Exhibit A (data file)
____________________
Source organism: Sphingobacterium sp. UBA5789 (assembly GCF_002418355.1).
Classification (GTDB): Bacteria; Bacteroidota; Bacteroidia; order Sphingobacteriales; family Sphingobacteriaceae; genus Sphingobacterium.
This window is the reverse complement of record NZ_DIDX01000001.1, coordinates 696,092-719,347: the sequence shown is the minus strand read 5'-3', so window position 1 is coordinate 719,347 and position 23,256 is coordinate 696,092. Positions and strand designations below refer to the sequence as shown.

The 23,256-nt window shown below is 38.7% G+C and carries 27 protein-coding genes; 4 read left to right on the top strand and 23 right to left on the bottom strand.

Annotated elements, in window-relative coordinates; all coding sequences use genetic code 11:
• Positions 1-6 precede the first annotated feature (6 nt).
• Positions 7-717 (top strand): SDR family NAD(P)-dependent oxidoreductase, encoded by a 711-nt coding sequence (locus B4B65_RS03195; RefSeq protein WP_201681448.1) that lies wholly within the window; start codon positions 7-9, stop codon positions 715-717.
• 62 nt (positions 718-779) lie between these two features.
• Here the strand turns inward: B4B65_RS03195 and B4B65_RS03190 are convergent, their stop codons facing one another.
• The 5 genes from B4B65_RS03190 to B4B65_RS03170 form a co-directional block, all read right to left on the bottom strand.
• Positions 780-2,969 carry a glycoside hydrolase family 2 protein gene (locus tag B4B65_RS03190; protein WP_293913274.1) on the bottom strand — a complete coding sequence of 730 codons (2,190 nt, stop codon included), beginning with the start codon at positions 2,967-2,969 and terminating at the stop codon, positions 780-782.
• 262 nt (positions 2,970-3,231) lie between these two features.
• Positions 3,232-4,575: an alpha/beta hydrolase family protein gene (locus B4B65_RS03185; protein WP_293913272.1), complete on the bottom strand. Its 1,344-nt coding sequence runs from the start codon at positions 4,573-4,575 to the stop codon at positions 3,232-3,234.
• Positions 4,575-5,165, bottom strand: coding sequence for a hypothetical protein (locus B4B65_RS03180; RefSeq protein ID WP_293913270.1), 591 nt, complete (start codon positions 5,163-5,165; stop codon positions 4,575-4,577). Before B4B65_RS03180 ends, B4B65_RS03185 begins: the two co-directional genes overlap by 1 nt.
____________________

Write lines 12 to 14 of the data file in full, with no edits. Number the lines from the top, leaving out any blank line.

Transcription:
• 262 nt (positions 2,970-3,231) lie between these two features.
• Positions 3,232-4,575: an alpha/beta hydrolase family protein gene (locus B4B65_RS03185; protein WP_293913272.1), complete on the bottom strand. Its 1,344-nt coding sequence runs from the start codon at positions 4,573-4,575 to the stop codon at positions 3,232-3,234.
• Positions 4,575-5,165, bottom strand: coding sequence for a hypothetical protein (locus B4B65_RS03180; RefSeq protein ID WP_293913270.1), 591 nt, complete (start codon positions 5,163-5,165; stop codon positions 4,575-4,577). Before B4B65_RS03180 ends, B4B65_RS03185 begins: the two co-directional genes overlap by 1 nt.